Album Review: Nicolas Godin – Concrete And Glass

Concrete And Glass

Summer, 2019: a crowd of muddy-legged fourty somethings are gathering in front of the main stage at the Bluedot festival, waiting patiently in the shadow of the Jodrell Bank radio telescope for a rare chance to see Kraftwerk, the ageing techno-Granddaddies who when playing live make up for in 3D effects what they lack these days in Teutonic twerking.

The album lullabying the crowd is Air’s Moon Safari, itself no spring chicken, but all around punters are wreathed in nostalgic smiles: stylish and effortless, French duo Jean-Benoît Dunckel and Nicolas Godin had made their debut album like the soundtrack to an Alain Delon flick, filtered through a vintage analogue dream.

While it’s been eight years since the pair have released anything under the banner, both have been busy with solo careers. For Godin this began with the release in 2015 of Contrepoint, an offbeat collection of largely instrumentals inspired by the work of the classical composer Bach. If that suffered from the not uncommon fault of being better as an idea than a final product, on Concrete And Glass Godin has evidently decided to play it safer, reintroducing melody and bringing in a handful of guest vocalists. In the process, he’s evidently found Le Mojo.

The result is what you might imagine a new Air album would sound like: take for instance the sophisticated funk of The Foundation, its rumbling slap bass and whizzy synth swirls the height of grown-up pop, while Hot Chip’s Alexis Taylor finds himself playing a winsome role on the delicately sculpted Catch Yourself Falling.

Concrete and Glass is in fact partially a celebration of Godin’s unlikely pre-musical life as an architecture graduate, but also more obviously of a welcome indulgence for his way with cinematic backdrops: the titular opener centres around an endlessly repeated set of phrases and watery notes, while Cite Radieuse eventually resolves from teeming cityscape to jazzy, sax inflected long goodbye.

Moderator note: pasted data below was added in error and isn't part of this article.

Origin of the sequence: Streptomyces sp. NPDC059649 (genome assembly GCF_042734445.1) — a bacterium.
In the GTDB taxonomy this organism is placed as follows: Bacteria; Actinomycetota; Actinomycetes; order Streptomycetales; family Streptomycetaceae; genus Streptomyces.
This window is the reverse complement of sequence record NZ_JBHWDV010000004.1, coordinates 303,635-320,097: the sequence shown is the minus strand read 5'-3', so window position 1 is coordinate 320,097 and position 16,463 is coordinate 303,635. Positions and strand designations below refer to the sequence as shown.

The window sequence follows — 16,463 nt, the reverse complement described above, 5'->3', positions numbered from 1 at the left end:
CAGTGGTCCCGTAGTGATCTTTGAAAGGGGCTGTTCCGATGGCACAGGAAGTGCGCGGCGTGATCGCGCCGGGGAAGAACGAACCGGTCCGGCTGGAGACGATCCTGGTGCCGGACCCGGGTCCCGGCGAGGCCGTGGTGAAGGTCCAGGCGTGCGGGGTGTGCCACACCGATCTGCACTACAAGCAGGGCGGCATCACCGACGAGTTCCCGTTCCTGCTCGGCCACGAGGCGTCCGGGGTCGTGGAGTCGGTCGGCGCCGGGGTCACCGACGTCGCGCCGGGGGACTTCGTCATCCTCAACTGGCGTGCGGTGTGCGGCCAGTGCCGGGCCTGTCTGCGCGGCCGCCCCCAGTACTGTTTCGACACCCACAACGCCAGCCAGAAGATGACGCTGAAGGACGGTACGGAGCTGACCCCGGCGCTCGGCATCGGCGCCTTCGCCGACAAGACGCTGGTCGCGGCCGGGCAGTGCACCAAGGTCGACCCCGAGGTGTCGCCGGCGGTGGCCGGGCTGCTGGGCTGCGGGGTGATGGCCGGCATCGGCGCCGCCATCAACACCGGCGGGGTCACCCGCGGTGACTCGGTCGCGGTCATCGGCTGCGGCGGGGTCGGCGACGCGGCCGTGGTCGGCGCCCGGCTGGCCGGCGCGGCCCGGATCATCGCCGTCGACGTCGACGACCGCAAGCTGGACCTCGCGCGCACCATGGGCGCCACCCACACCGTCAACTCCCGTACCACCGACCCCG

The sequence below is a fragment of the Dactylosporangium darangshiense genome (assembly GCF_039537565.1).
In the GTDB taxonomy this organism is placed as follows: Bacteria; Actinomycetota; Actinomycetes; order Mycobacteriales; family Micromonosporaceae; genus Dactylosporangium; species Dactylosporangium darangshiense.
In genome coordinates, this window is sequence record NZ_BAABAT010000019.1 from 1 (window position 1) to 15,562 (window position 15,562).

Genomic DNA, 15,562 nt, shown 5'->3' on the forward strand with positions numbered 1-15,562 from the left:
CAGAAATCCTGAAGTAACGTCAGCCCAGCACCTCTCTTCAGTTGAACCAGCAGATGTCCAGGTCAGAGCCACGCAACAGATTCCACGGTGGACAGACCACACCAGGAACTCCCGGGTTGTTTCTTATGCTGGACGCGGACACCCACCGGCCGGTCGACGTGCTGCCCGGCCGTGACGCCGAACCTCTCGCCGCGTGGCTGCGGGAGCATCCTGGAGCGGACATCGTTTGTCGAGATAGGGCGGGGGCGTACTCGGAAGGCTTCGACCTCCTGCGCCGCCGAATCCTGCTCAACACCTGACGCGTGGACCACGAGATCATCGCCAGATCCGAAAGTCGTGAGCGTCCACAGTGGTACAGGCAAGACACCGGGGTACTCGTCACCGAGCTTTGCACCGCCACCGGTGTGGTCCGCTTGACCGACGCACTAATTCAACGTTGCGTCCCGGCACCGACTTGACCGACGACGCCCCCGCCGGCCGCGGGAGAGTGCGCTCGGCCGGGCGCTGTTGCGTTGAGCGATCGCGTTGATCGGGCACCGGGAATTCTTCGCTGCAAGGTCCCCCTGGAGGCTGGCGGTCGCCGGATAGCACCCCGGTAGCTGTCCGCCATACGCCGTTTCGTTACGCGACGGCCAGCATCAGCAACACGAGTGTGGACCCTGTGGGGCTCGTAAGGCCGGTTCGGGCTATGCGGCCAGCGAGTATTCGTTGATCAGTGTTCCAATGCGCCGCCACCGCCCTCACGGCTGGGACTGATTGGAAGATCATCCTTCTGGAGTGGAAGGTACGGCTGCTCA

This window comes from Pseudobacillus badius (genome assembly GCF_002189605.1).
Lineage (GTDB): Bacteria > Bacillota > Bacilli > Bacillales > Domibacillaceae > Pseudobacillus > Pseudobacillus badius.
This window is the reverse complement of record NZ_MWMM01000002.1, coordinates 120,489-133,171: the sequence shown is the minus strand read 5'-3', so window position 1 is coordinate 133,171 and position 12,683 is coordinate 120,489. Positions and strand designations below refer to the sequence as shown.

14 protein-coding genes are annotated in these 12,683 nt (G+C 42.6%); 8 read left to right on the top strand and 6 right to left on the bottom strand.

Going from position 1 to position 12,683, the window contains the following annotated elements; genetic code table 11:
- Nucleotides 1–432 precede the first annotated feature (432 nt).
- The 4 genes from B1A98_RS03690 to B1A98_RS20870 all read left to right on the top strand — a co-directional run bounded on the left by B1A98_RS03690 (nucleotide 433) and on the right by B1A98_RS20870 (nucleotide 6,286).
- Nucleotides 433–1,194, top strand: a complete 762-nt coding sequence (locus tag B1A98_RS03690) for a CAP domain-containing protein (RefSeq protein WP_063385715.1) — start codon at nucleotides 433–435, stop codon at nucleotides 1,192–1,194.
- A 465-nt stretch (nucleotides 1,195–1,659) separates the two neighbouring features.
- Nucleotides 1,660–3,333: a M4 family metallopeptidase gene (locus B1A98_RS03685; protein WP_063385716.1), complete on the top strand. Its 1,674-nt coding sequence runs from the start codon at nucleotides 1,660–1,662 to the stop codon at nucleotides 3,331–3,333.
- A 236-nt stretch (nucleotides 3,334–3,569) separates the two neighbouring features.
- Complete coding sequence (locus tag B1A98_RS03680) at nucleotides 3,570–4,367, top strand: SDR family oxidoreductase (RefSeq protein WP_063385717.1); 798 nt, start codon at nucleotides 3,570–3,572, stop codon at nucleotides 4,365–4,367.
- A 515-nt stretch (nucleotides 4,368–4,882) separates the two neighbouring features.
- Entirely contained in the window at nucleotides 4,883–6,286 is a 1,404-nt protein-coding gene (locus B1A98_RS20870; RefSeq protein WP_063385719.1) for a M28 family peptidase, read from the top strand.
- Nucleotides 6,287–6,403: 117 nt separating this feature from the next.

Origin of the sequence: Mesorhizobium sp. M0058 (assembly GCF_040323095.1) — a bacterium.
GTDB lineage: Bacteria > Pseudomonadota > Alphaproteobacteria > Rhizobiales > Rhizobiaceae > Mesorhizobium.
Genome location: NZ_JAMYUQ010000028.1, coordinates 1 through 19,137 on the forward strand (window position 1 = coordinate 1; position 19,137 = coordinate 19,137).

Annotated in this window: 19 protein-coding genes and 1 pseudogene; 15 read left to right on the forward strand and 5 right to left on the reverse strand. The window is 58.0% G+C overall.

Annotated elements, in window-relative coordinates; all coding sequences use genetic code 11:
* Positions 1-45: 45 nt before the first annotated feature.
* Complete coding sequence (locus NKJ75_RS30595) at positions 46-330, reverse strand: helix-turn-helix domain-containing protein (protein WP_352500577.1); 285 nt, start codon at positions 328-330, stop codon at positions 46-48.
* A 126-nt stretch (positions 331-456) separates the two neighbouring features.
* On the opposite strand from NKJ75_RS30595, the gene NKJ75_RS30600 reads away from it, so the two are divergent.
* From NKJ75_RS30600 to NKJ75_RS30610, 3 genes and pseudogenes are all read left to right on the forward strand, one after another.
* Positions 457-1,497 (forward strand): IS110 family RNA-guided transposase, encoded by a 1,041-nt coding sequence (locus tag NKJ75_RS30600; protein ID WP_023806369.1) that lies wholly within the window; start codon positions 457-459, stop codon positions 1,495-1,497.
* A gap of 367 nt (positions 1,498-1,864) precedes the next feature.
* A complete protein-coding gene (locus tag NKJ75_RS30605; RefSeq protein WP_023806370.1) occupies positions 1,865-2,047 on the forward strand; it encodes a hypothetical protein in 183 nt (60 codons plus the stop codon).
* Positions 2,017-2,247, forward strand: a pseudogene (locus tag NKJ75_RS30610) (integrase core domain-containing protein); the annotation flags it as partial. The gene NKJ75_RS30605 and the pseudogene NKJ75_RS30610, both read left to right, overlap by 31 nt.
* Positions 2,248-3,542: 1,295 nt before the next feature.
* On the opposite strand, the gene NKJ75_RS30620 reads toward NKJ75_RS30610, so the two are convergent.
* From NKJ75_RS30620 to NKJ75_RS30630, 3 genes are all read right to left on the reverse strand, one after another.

It’s almost futile to point out that of course this approach goes against the musical grain of the new and previous decades. But Air themselves debuted as a fresh faced anachronism, so inevitably these songs find themselves open to the same critical flaws, that they’re either timeless or too effete depending on taste. Godin for his part seems to give little more than a Gallic shrug for all that, even rolling out the trusty vocoder not once but twice, on The Border and Turn Right, Turn Left respectively, while Kirin J Callinan adds some mystery to the louche, astrally smooth Time On My Hands.

Despite the pretence, Concrete And Glass is as much about people and memories as it is angles and reflections. As in the past, Nicolas Godin chooses to never really expose himself; for all it’s undoubted style, there’s still a certain emptiness to it’s undoubted chic.

Who knows how the good people of Cheshire will react to that.


Andy Peterson

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